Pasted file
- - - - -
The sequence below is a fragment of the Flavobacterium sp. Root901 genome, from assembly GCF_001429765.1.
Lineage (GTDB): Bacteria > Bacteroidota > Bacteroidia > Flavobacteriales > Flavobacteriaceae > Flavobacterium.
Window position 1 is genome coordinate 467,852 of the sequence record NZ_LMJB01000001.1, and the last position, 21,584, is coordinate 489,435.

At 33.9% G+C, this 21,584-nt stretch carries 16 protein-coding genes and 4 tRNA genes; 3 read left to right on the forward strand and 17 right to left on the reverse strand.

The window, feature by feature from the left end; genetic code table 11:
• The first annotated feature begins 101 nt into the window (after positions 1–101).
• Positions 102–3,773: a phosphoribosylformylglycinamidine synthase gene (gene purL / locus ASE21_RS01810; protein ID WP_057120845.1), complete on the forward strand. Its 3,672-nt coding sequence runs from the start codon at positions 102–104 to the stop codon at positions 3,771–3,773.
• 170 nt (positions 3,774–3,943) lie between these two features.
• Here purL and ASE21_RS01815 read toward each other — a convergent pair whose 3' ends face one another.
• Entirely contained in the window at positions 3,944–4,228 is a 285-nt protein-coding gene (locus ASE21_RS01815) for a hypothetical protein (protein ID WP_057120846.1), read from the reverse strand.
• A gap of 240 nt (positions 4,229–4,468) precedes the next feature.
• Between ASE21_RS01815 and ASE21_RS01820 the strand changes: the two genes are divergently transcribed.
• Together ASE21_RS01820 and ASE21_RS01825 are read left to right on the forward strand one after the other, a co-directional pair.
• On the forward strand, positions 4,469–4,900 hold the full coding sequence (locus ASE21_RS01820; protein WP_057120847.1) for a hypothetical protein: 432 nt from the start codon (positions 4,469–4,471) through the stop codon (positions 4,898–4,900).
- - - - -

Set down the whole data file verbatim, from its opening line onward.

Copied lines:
The sequence below is a fragment of the Flavobacterium sp. Root901 genome, from assembly GCF_001429765.1.
Lineage (GTDB): Bacteria > Bacteroidota > Bacteroidia > Flavobacteriales > Flavobacteriaceae > Flavobacterium.
Window position 1 is genome coordinate 467,852 of the sequence record NZ_LMJB01000001.1, and the last position, 21,584, is coordinate 489,435.

At 33.9% G+C, this 21,584-nt stretch carries 16 protein-coding genes and 4 tRNA genes; 3 read left to right on the forward strand and 17 right to left on the reverse strand.

The window, feature by feature from the left end; genetic code table 11:
• The first annotated feature begins 101 nt into the window (after positions 1–101).
• Positions 102–3,773: a phosphoribosylformylglycinamidine synthase gene (gene purL / locus ASE21_RS01810; protein ID WP_057120845.1), complete on the forward strand. Its 3,672-nt coding sequence runs from the start codon at positions 102–104 to the stop codon at positions 3,771–3,773.
• 170 nt (positions 3,774–3,943) lie between these two features.
• Here purL and ASE21_RS01815 read toward each other — a convergent pair whose 3' ends face one another.
• Entirely contained in the window at positions 3,944–4,228 is a 285-nt protein-coding gene (locus ASE21_RS01815) for a hypothetical protein (protein ID WP_057120846.1), read from the reverse strand.
• A gap of 240 nt (positions 4,229–4,468) precedes the next feature.
• Between ASE21_RS01815 and ASE21_RS01820 the strand changes: the two genes are divergently transcribed.
• Together ASE21_RS01820 and ASE21_RS01825 are read left to right on the forward strand one after the other, a co-directional pair.
• On the forward strand, positions 4,469–4,900 hold the full coding sequence (locus ASE21_RS01820; protein WP_057120847.1) for a hypothetical protein: 432 nt from the start codon (positions 4,469–4,471) through the stop codon (positions 4,898–4,900).